Do we see something else in Deuteronomy 31, besides God’s promise that He would not forsake us? In fact, we do. We see that our great God not only reveals His faithfulness in promising not to INITIATE forsaking us, we also see the correct context of that promise, which is clearly supported by other biblical accounts.
God’s people, exercising their free will, are always and at all times remain free to turn from God and His ways, to go after evil, and to forsake HIM – at which time His response, (thankfully proven throughout history to occur only after their ongoing refusal to turn back to Him) will eventually be His forsaking the ones who had so forsaken Him.
And that is not a warning reserved exclusively for the Jewish people of either the Old or New Testament:
21 For if God did not spare the natural branches, He may not spare you either.
22 Therefore consider the goodness and severity of God: on those who fell, severity; but toward you, goodness, if you continue in His goodness. Otherwise you also will be cut off.
If you continue in His goodness. Great words.
21 And you, who once were alienated and enemies in your mind by wicked works, yet now He has reconciled
22 in the body of His flesh through death, to present you holy, and blameless, and above reproach in His sight—
23 if indeed you continue in the faith, grounded and steadfast, and are not moved away from the hope of the gospel which you heard, which was preached to every creature under heaven, of which I, Paul, became a minister.
If INDEED you continue. Your call. Our call. We have grace to obey.
Earlier in Hebrews we have the warning to brethren – “brethren” being ones in fellowship with God and one another, and we also thankfully have a remedy:
12 Beware, brethren, lest there be in any of you an evil heart of unbelief in departing from the living God;
13 but exhort one another daily, while it is called “Today,” lest any of you be hardened through the deceitfulness of sin.
14 For we have become partakers of Christ if we hold the beginning of our confidence steadfast to the end,
How clear and concise is the word of God?
Verse 27 of Psalm 73 might well be interpreted as describing two groups: the group LIVING in a constant state of distance from God and His ways, and a second group who had known better, had tasted of the goodness of the Lord, and then had deserted Him. Logically, one cannot desert a place to which they had never been. They had been saved:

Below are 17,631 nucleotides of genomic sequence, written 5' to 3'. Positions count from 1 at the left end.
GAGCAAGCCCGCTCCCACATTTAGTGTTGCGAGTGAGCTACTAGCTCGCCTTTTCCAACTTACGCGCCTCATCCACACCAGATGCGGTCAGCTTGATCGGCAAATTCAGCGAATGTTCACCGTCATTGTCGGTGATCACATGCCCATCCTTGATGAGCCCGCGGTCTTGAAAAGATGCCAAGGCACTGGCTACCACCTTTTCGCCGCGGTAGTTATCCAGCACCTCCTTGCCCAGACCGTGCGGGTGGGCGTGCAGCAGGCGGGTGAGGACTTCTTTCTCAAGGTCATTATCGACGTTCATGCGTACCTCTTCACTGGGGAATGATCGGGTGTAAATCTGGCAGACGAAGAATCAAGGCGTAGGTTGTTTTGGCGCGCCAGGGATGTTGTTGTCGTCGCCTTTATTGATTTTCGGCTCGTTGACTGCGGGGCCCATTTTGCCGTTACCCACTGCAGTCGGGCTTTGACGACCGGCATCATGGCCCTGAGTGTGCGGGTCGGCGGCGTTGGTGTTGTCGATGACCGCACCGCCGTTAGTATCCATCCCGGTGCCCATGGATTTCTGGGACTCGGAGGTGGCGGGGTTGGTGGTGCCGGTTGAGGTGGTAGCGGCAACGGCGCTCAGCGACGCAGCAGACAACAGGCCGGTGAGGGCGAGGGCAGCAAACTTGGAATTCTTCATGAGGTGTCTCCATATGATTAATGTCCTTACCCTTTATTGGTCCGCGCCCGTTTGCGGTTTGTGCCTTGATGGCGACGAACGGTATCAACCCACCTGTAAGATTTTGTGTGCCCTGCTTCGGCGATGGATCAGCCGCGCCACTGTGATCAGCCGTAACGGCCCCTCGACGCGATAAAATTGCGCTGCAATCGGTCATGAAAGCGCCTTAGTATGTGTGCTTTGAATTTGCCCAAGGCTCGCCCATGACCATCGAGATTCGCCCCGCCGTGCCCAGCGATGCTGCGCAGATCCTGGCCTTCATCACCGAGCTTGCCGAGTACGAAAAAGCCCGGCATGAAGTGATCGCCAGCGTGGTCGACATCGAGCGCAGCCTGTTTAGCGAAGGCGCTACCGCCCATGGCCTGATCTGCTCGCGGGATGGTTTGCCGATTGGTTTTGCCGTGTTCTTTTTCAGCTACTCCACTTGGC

For indeed, those who are far from You shall perish;
You have destroyed all those who desert You for harlotry.
Doesn’t verse 27 sound strikingly similar to the following New Testament admonition to saints (beloved) against their departing from God and thereby eventually finding themselves in the camp of people whose lifestyles of rebellion had set them up for eventual destruction?
2 Peter 3:17
17 You therefore, beloved, since you know this beforehand, beware lest you also fall from your own steadfastness, being led away with the error of the wicked;
Are we walking on eggshells in our salvation experience?
Matthew, in describing our precious and gentle Lord, determined for none to perish, quoted Isaiah 42 in assuring us of God’s tender hand upon even the weakest of the weak, at the same time assuring the Gentiles of their salvation potential:
20 A bruised reed He will not break,
And smoking flax He will not quench,
Till He sends forth justice to victory;
The psalmist puts it this way (I love this clear description of purpose – those who seek You):
10 And those who know Your name will put their trust in You;
For You, Lord, have not forsaken those who seek You.
That is both our assurance of true eternal security – as well as our invitation to a lifestyle of actively seeking Him:
“For You, Lord, have not forsaken those who seek You.”
THAT fits so beautifully into the context of all scripture.
12 Therefore, my beloved, as you have always obeyed, not as in my presence only, but now much more in my absence, work out your own salvation with fear and trembling;
13 for it is God who works in you both to will and to do for His good pleasure.
What a great and fair gospel. Thank You, Lord.
All scripture NKJV